SPRINGFIELD, IL — Illinois lawmakers stayed up to the wee hours Tuesday in Springfield, passing a budget proposal and other bills.  Legislators did not get around to debating the proposed $42.2 billion budget until after 11:30 p.m. and passed the bill at 2:30 am.

The bill will now be sent to Gov. Pritzker for signature.  In addition, lawmakers passed a comprehensive election bill that includes relocating the primary from March 15 to June 28 next year.  They also approved a package of ineffective ethics reforms for legislators.

Illinois lawmakers began putting together a state budget on Monday, based on tax revenue sources that have recovered much faster than expected from the global pandemic, as well as $2.5 billion in spending from a multiyear federal relief package.

The plan put together on the last day of the spring session incorporates only a portion of the $8 billion in COVID-19 relief money Illinois expects from Congress last winter – but that pot includes $1 billion in additional construction projects, a fund that was only known to Democrats until Monday.

House Majority Leader Greg Harris declared a balanced budget, which includes the $350 million extra for public schools promised in a 2017 school-funding overhaul, but which Gov. Pritzker initially said would have to be skipped for the second year in a row.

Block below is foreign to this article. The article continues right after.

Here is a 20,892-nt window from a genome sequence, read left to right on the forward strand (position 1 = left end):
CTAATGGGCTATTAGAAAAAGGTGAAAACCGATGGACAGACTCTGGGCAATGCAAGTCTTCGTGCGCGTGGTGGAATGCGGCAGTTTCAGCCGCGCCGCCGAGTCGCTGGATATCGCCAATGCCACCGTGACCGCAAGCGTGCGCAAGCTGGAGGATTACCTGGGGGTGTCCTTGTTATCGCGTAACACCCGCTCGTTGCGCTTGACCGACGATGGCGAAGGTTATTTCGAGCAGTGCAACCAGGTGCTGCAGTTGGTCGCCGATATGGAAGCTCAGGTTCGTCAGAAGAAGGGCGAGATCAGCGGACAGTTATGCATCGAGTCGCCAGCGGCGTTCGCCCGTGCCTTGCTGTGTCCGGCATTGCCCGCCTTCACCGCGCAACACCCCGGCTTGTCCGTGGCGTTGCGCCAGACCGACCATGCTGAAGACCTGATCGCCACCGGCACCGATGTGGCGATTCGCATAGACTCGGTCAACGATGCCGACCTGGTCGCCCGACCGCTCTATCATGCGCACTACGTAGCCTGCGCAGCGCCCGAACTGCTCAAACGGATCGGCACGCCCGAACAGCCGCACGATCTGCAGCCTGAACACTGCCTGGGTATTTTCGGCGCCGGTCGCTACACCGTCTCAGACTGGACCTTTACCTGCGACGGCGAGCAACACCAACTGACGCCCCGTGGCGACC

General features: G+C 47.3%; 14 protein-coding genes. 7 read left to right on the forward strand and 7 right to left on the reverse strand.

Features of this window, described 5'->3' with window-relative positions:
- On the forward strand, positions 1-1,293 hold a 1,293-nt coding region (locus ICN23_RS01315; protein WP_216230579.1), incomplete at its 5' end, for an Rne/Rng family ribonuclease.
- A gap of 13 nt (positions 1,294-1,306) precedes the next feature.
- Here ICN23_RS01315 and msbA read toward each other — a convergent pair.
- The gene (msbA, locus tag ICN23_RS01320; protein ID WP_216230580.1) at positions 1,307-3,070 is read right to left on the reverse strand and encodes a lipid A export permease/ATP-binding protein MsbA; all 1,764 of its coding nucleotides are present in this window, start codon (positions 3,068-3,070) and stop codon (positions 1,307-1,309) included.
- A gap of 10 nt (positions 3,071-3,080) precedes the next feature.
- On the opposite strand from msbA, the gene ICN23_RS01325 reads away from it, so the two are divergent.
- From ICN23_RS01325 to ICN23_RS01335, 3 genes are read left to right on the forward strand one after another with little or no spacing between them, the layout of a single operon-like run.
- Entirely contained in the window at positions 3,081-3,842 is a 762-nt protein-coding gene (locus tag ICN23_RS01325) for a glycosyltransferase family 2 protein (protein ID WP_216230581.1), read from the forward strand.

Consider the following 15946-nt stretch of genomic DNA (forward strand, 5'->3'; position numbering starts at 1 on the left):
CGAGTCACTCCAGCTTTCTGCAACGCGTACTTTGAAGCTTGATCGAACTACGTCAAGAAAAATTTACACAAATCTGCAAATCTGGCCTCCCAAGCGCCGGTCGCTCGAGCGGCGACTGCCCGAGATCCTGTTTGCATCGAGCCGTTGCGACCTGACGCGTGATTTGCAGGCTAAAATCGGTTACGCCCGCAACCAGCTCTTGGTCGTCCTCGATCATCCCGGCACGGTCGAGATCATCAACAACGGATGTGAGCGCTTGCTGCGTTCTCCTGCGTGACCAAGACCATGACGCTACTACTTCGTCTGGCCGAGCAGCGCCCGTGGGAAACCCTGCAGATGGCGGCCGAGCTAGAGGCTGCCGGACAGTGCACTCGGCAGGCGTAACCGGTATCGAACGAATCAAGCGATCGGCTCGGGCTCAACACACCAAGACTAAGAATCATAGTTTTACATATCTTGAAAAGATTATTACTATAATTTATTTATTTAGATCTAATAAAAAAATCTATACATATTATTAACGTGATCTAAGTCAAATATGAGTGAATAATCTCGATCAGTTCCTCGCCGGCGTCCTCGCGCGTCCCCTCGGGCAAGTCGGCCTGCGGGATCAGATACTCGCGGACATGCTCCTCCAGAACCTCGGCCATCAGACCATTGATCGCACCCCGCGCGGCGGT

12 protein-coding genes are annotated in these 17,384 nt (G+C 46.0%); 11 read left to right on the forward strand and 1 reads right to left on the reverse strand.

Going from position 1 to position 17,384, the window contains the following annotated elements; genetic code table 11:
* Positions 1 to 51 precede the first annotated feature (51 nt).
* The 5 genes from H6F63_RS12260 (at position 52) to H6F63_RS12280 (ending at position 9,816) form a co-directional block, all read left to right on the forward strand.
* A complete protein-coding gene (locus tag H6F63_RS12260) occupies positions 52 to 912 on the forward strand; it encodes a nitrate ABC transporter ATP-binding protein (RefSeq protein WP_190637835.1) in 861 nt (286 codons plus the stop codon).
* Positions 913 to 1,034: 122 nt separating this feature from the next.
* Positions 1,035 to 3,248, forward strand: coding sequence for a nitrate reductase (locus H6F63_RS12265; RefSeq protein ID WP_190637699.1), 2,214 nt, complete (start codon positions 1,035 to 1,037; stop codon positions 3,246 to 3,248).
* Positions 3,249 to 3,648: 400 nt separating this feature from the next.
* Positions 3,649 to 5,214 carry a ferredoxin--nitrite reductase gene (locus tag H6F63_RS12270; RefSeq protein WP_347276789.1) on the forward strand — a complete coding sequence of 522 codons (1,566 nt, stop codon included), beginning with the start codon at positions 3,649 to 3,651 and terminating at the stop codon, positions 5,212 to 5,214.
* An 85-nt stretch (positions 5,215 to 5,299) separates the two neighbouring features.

In comparison to the rest of the legislative agenda, which had to be completed by midnight, after which adopting legislation required a three-fifths majority vote, the budget was expected to be a relatively easy lift.  Following the deadly 2019 Aurora warehouse shooting, there was a contentious plan to tighten gun ownership restrictions, as well as a pandemic-interrupted ethics overhaul that appeared in bipartisan form early Monday evening.

The Senate proposal would prohibit sitting legislators from lobbying other government units, a practice exposed in a fall 2019 bribery indictment, and establish a six-month cooling-off period to end the long-despised practice of a legislator resigning one day and lobbying ex-colleagues the next.  However, Chicago, which has its own program, is exempt from the creation of a statewide registration system for lobbyists at all levels of government.  The conflicting systems opening loopholes prompted a question from reporters attending a briefing on the measure.

The budget plan paints a much brighter picture than the “pain” – deep budget cuts – that Pritzker predicted would be unavoidable after voters soundly rejected his proposed constitutional amendment in November, which would have allowed for a graduated income tax system that would have taxed the wealthy more harshly and generated an extra $3 billion per year.

The ballot initiative was denounced by Republicans as a blank check for free-spending Democrats, who control both houses of the General Assembly and the governorship.  They persisted in their claims that Pritzker had more than enough money as revenues continued to exceed expectations.